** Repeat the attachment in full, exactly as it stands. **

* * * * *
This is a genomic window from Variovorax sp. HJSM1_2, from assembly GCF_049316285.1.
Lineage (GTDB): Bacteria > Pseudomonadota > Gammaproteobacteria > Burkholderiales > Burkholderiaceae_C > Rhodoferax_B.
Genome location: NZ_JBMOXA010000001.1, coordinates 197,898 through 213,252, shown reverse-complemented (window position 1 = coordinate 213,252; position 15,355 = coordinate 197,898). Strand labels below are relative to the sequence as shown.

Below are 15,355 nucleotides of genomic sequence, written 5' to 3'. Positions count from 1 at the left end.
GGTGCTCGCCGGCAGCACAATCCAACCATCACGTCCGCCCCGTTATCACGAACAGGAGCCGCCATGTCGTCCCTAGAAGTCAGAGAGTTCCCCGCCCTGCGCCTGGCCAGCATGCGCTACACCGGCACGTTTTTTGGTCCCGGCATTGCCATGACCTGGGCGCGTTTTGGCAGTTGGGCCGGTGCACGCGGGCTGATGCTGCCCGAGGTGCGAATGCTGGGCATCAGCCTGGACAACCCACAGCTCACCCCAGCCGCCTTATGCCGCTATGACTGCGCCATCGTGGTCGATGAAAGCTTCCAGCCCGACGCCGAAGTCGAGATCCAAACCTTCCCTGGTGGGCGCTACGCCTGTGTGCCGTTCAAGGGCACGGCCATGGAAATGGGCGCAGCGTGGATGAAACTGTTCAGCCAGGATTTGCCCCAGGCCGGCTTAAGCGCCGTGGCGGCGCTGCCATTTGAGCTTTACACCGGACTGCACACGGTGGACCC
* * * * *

This is a genomic window from Variovorax sp. HJSM1_2, from assembly GCF_049316285.1.
Lineage (GTDB): Bacteria > Pseudomonadota > Gammaproteobacteria > Burkholderiales > Burkholderiaceae_C > Rhodoferax_B.
Genome location: NZ_JBMOXA010000001.1, coordinates 197,898 through 213,252, shown reverse-complemented (window position 1 = coordinate 213,252; position 15,355 = coordinate 197,898). Strand labels below are relative to the sequence as shown.

Below are 15,355 nucleotides of genomic sequence, written 5' to 3'. Positions count from 1 at the left end.
GGTGCTCGCCGGCAGCACAATCCAACCATCACGTCCGCCCCGTTATCACGAACAGGAGCCGCCATGTCGTCCCTAGAAGTCAGAGAGTTCCCCGCCCTGCGCCTGGCCAGCATGCGCTACACCGGCACGTTTTTTGGTCCCGGCATTGCCATGACCTGGGCGCGTTTTGGCAGTTGGGCCGGTGCACGCGGGCTGATGCTGCCCGAGGTGCGAATGCTGGGCATCAGCCTGGACAACCCACAGCTCACCCCAGCCGCCTTATGCCGCTATGACTGCGCCATCGTGGTCGATGAAAGCTTCCAGCCCGACGCCGAAGTCGAGATCCAAACCTTCCCTGGTGGGCGCTACGCCTGTGTGCCGTTCAAGGGCACGGCCATGGAAATGGGCGCAGCGTGGATGAAACTGTTCAGCCAGGATTTGCCCCAGGCCGGCTTAAGCGCCGTGGCGGCGCTGCCATTTGAGCTTTACACCGGACTGCACACGGTGGACCC